Michigan's Jordan Poole: 'Gotta always be ready for the opportunity'

WICHITA, Kan. -- Jordan Poole just didn't want to get tackled.

The Michigan freshman hit a 3-pointer as time expired to give the Wolverines a 64-63 win over Houston in the second round of the NCAA tournament Saturday night -- and didn't even realize he made the shot.

"After the shot went in, I didn't know it went in," Poole said. "I looked at the bench. I was always thinking if I hit a shot like that, I didn't want to get tackled. So I was kind of trying to avoid everybody, but I gave up and they tackled me and it was an amazing experience."

Houston took a two-point lead with 24 seconds left on a Devin Davis free throw. Michigan had a chance to tie, but Muhammad-Ali Abdur-Rahkman missed a shot with six seconds left. Davis went back to the free throw line to potentially seal the game. After going 9-for-10 from the line, he missed both free throws, and Michigan forward Moe Wagner grabbed the rebound and called timeout with 3.6 seconds left.

In the timeout, coach John Beilein drew up a play the Wolverines knew well.

Guard Zavier Simpson told ESPN the play is called "Indiana."

"We ran that hundreds of times this year in practice; worked on it," Simpson said in the locker room. "We definitely know that's the play."

Michigan hadn't run the play to completion in a game yet this season, using it once before to advance the ball to half court before calling timeout.

On Saturday, the Wolverines executed.

Isaiah Livers threw the inbounds pass to Abdur-Rahkman near half court. Abdur-Rahkman dribbled toward the middle of the court, then passed to Poole, who caught it with 1.6 seconds on the clock. Poole turned and shot, splitting his legs in midair.

The shot fell through, sending Michigan to the Sweet 16.

"In situations like that, you just kinda gotta be ready," Poole said. "And I definitely thought [Abdur-Rahkman] was going to shoot it, but I saw that he kind of got swarmed by defenders, and I tried to find the gate to get open, and I just hit the shot."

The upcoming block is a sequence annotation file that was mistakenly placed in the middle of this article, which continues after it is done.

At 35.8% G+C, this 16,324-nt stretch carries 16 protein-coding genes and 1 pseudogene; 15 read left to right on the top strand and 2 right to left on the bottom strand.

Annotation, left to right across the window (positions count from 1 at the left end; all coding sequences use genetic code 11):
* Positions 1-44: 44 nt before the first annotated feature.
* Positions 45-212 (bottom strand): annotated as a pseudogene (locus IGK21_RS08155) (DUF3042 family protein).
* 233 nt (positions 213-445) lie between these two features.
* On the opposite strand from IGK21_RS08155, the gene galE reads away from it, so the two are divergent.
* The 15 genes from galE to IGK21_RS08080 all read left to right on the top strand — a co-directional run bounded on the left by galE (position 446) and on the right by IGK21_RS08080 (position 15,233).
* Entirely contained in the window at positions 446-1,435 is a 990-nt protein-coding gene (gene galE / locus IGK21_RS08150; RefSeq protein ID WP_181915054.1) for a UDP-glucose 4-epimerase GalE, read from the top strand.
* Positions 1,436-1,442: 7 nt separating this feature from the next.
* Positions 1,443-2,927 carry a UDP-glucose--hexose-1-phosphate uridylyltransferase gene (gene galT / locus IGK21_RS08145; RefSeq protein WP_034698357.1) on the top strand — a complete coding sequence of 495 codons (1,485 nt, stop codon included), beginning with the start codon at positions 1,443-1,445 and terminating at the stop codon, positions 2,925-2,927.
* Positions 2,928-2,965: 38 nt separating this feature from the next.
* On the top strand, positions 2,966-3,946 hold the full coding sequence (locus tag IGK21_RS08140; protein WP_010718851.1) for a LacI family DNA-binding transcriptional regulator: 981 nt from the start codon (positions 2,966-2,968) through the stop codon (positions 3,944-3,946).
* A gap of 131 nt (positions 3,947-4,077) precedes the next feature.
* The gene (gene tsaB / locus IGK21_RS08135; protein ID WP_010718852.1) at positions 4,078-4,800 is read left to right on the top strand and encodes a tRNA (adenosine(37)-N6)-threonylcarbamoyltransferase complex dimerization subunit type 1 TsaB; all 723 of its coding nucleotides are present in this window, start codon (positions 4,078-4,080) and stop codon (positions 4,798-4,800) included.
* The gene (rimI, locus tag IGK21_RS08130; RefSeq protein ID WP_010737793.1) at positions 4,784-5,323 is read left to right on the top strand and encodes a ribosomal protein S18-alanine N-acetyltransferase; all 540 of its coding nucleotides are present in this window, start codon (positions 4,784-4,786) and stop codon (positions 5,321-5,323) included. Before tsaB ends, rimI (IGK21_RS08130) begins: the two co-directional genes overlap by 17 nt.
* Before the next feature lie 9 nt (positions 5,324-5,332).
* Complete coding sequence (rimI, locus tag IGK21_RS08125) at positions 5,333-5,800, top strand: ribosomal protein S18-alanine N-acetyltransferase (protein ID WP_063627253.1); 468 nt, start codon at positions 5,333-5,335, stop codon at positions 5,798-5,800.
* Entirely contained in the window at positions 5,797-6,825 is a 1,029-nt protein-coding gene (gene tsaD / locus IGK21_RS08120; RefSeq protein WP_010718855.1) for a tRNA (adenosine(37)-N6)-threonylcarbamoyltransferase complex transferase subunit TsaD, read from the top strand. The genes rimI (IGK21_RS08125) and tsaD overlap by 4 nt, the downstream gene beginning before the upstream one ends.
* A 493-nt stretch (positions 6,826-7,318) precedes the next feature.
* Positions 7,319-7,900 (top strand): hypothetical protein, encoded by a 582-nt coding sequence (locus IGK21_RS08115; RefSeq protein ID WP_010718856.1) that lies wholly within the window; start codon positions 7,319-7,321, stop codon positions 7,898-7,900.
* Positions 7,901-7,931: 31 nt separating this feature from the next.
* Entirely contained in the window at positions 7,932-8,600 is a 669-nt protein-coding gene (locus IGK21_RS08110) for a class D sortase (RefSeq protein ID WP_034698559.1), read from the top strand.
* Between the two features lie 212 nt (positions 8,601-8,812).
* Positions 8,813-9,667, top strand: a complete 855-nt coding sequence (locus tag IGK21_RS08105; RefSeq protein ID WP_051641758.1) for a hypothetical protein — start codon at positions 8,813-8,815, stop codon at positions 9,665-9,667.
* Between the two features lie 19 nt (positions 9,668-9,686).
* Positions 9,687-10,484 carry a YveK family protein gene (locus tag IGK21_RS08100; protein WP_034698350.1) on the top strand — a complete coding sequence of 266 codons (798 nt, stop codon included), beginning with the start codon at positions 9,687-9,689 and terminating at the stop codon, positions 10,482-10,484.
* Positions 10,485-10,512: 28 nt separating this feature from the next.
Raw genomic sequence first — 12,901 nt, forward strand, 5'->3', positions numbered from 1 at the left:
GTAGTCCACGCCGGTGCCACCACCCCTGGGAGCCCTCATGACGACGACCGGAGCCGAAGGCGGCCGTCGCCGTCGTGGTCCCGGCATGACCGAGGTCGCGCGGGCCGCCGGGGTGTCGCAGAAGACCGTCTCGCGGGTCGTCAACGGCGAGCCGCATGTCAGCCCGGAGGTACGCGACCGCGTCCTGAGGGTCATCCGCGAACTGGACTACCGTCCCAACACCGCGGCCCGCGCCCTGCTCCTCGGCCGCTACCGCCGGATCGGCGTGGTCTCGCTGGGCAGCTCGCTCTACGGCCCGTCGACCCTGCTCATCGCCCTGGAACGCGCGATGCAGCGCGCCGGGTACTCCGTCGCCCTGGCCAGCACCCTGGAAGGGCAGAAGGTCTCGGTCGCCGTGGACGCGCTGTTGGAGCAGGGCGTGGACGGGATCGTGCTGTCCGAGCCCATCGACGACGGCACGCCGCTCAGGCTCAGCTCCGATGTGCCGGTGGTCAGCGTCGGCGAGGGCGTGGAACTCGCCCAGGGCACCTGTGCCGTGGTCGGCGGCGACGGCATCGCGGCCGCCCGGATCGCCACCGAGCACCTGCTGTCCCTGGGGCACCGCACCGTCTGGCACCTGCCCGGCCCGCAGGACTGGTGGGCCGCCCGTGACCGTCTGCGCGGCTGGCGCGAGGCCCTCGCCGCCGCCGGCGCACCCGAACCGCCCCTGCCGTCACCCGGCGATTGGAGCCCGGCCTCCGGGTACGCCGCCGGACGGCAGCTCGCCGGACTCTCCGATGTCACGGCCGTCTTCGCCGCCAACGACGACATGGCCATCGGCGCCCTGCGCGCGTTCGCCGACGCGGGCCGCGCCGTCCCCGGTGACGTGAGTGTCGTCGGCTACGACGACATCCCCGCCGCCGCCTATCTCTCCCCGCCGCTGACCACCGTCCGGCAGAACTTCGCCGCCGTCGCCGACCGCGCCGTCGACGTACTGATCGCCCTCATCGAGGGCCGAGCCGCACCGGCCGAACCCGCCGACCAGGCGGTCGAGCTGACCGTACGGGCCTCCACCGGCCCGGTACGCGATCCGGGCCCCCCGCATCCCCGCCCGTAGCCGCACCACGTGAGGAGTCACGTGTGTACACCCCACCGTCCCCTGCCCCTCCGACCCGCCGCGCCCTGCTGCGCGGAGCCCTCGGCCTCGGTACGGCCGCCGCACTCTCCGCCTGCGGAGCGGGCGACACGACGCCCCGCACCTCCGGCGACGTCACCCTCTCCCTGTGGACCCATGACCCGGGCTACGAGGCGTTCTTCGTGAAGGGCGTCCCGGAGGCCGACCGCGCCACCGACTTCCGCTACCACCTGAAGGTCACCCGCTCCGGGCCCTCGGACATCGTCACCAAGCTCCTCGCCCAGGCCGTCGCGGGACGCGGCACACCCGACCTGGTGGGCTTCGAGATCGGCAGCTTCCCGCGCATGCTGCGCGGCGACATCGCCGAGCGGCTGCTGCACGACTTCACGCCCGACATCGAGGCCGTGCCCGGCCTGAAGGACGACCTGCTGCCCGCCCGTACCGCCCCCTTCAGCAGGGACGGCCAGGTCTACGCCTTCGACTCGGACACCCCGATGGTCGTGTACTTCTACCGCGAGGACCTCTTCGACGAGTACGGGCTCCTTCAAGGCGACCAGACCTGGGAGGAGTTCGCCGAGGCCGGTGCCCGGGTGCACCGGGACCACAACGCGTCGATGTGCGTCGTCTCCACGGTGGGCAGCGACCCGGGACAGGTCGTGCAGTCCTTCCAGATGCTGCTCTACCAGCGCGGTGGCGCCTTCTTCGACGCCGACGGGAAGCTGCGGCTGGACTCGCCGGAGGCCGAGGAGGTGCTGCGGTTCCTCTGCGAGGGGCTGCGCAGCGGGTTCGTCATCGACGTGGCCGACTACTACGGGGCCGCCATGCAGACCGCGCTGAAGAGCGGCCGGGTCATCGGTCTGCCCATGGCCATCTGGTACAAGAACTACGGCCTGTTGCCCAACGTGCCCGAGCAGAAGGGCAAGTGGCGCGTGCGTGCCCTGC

Poole had played only 10 minutes in the game before the final minute and had missed all nine of his 3-point attempts in the Big Ten tournament earlier this month.

"I think the guys on the team know that I never lose confidence, and you just gotta always be ready for the opportunity and for the moment," Poole said.

His teammates and coaches said they were lost for words.

"I'm a little speechless right now," Beilein said. "I'm just trying to appreciate the moment of what just happened."

"I'm kind of in another world right now," Charles Matthews told ESPN. "We're winning, bro! I don't know what to say. When you see the shot go in, you're just like [jaw dropped]."

Poole's shot masked a tough day for Michigan overall. Before the shot, Michigan was 7-for-29 from 3-point range for the game. The Wolverines had struggled mightily against Houston's man-to-man defense. At the other end, Houston star Rob Gray was causing issues for Michigan's defense, including a stretch in which Gray scored 10 straight points midway through the second half.

The 3-pointer from Poole was Michigan's fourth field goal in the final 10 minutes.

"I feel like we kind of let officiating affect our demeanor out there," Matthews said. "We can't play like that. Be mad about fouls getting called. You can kind of see people not playing with the swagger that we started with. That's not us, that's not who we are."

Michigan advanced to play the winner of Sunday's matchup between North Carolina and Texas A&M.

"You're taking any win, however you can get it right now," Matthews said. "However you can get it."